Mumbai 2nd-5th April
2nd April – Midnight
I’ve arrived in Mumbai for a 17 day food tour of Northern India and it’s the day before Good Friday. I’m staying three nights at The Taj Mahal Palace (as marvellously featured on the recent BBC documentary). Quite jet lagged when I wake up. Auto sight-seeing at breakfast takes the form of looking out of the window at the spectacular Gateway of India built by the British Raj in the Apollo Bunder area of South Mumbai overlooking the Arabian Sea at the edge of the harbour across the road.
Don’t get further than the pool all day, it’s 40 degrees.
3rd April – My first street food tour in India with Roxanne Bamboat; Twitter’s ‘The Tiny Taster’; all over the city are pockets of stalls that spring up in the evening selling Indian toasties and all manner of snacks, sugar cane juice, and a huge selection of different vegetarian foods at the Beach of Girgaon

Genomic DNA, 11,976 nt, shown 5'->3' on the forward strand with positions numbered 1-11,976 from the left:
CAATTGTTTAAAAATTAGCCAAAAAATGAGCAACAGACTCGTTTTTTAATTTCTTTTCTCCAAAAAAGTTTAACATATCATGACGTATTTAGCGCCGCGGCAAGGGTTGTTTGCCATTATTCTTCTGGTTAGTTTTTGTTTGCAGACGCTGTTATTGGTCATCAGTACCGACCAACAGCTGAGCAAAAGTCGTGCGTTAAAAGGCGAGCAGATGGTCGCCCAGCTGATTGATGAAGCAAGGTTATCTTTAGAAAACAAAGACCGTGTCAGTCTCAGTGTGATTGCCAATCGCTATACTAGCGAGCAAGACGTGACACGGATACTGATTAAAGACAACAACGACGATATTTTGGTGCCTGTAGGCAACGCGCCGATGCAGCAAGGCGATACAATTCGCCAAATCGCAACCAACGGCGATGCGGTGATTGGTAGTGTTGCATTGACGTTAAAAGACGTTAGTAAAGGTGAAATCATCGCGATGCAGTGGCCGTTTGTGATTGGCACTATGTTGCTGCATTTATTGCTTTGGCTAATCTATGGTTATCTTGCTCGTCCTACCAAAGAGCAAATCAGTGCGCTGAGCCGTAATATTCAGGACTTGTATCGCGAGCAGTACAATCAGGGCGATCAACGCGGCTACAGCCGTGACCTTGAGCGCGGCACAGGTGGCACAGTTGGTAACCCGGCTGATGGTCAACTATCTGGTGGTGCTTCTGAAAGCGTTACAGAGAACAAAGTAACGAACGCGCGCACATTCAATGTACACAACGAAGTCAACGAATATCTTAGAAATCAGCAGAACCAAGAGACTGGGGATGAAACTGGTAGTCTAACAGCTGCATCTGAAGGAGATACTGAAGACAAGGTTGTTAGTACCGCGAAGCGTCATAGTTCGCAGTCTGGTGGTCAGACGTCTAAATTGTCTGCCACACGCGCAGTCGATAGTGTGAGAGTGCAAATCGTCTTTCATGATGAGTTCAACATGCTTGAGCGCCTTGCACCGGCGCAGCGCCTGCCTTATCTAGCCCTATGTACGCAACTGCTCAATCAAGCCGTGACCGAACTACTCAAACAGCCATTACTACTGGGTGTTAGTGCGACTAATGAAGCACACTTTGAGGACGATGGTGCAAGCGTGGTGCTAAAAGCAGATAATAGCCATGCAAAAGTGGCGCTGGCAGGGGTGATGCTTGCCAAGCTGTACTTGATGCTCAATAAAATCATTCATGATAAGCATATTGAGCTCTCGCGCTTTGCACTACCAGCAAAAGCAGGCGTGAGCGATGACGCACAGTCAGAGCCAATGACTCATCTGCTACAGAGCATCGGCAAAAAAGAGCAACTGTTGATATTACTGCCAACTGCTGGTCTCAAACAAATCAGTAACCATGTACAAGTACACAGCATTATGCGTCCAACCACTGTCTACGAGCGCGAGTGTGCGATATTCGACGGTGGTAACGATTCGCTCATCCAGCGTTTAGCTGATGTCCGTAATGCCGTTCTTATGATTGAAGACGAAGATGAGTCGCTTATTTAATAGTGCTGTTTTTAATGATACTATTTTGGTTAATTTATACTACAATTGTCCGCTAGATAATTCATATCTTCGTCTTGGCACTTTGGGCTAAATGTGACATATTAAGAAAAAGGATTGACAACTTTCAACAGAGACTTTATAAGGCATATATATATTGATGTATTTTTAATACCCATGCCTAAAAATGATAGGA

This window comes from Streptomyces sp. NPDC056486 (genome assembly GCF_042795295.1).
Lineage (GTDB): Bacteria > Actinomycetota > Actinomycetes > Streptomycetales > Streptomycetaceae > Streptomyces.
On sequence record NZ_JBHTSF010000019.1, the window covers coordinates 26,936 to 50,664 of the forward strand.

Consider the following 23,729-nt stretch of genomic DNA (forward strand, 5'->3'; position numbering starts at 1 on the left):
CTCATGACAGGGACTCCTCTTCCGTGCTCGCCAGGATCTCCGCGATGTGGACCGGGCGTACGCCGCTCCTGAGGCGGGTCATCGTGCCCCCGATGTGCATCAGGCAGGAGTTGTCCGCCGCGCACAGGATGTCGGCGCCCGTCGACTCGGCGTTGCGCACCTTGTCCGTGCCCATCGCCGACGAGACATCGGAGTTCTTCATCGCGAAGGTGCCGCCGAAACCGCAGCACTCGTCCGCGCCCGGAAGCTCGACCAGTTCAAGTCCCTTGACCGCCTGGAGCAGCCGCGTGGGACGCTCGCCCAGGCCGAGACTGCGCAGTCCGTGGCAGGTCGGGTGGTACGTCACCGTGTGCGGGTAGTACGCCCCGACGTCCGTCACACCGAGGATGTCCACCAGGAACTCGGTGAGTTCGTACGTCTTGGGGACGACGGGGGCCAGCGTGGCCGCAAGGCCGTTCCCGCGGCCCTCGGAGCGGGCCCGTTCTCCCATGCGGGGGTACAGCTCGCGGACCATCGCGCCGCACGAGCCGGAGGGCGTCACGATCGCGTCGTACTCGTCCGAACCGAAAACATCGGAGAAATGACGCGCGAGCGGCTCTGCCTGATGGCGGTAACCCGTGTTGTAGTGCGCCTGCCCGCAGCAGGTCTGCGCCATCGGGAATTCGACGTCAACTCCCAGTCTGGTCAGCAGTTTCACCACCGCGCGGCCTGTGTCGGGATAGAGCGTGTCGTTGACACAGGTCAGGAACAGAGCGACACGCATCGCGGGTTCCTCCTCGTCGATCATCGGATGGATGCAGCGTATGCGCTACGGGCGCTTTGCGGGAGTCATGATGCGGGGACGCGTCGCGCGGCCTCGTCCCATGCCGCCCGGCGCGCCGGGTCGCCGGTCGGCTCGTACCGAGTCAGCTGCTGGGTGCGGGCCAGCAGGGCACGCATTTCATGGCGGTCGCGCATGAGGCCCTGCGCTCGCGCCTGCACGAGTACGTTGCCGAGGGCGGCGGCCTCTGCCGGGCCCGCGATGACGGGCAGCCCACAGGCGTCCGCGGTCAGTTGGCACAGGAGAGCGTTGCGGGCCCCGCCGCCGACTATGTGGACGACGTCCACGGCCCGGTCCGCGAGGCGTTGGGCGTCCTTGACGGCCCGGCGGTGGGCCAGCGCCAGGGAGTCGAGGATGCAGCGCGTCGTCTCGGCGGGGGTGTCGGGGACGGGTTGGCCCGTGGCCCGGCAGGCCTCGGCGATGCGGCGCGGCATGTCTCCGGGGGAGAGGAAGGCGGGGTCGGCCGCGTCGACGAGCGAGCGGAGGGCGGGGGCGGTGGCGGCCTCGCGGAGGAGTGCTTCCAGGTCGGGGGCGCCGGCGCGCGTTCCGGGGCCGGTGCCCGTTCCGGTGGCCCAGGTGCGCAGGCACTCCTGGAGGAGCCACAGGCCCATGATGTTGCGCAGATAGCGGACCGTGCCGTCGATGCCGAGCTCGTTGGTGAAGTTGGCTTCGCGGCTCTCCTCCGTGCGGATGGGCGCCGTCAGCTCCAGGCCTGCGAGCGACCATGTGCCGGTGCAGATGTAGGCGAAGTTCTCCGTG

4th April – 4am. I’m no longer filled with joy at staying at The Taj. Ice cold water is gushing out of the bath taps in my gorgeous bathroom and I’ve only 30 minutes to get ready to meet my guide Harsh Vardhan of No Footprints Mumbai who looked after Rick Stein when he was shooting his TV series in Mumbai. Bless these people, it’s all I can do to stop a stampede of hot water engineers beating a path to my door, I have quite a job to convince them to come back later.
Then we’re into the air conditioned car speeding along to the fish docks down the road in the inky black early morning, I’m eternally grateful the temperature is still only in the 20’s.